Last week, cybersecurity researcher Joshua Drake published a proof-of-concept for a vulnerability in Microsoft Word describing a way for threat actors to deliver malware (opens in new tab) without users ever having to open a file.
The vulnerability is tracked as CVE-2023-21716. It has been given a severity score of 9.8 and is considered critical because it allows remote code execution.
BleepingComputer reported that Microsoft has fixed the issue in the February Patch Tuesday cumulative update.
No evidence of abuse
Those who don’t apply the patch risk their endpoints being compromised just by loading a malicious .RTF document into the preview window.
According to Drake’s report, the RTF parser in Microsoft Word contains a heap corruption error that can be triggered “when dealing with a font table that contains an excessive number of fonts.” In addition, the vulnerability is relatively easy to write, because the entire code fits in one tweet.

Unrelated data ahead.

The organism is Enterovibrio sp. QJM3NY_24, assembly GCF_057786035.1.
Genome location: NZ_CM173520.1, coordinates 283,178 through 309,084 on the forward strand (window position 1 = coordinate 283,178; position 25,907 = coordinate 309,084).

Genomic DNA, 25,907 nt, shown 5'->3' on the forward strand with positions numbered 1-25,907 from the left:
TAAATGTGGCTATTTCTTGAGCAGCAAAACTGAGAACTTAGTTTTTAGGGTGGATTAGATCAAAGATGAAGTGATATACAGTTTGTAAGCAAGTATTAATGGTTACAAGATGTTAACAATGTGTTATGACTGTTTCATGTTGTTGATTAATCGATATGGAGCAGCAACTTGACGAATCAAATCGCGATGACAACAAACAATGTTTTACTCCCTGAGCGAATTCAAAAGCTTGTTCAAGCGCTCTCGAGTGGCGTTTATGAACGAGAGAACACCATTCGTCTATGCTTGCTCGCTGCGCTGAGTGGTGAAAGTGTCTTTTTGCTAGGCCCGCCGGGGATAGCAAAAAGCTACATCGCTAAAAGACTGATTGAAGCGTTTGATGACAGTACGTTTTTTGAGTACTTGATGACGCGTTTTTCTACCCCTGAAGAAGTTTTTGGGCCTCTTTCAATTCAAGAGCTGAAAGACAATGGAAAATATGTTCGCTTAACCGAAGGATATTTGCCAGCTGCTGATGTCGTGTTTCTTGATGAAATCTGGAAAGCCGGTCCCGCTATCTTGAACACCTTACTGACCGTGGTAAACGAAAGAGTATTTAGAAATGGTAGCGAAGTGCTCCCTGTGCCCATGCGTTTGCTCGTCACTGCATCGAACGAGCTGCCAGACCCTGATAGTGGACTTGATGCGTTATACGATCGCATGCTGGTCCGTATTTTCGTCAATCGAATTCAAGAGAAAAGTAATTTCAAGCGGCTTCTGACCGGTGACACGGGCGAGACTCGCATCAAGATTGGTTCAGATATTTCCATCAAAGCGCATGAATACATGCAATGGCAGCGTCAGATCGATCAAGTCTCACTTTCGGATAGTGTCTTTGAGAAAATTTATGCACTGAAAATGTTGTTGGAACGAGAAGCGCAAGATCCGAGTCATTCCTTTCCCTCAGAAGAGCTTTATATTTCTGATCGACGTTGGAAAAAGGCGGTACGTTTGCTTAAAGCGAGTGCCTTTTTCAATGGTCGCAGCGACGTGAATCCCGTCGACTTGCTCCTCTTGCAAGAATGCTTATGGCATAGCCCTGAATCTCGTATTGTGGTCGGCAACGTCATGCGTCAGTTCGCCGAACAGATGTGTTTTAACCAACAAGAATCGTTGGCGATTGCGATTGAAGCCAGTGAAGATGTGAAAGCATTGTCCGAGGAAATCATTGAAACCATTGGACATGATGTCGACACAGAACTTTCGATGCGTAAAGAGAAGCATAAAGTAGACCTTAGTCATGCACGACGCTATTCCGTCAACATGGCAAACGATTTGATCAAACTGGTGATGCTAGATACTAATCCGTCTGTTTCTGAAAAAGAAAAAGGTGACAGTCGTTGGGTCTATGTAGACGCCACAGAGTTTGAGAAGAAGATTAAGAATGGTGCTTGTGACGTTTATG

On the other hand, Microsoft assured users that threat actors actually exploiting the flaw are “less likely”, adding that there is no evidence that this has happened in the wild. Honestly, we can’t say for sure whether Drake’s PoC can be weaponized or not, because they only showed exploitation in theory.
For those who don’t want to risk anything, the best way to stay protected is to apply Microsoft’s cumulative update published in February’s Patch Tuesday. Those who cannot apply the fix for any reason should read emails in plain text or enable the Microsoft Office File Block policy, which prohibits Office apps from opening RTF documents that come from untrusted sources.
However, the latter requires a bit more skill, as the Windows registry needs to be modified. Additionally, “Using Registry Editor incorrectly can cause serious problems that may require you to reinstall your operating system,” warns Microsoft.
If you don’t set an “exempt folder”, you may not be able to open an RTF document.
Via: Bleeping Computer (opens in new tab)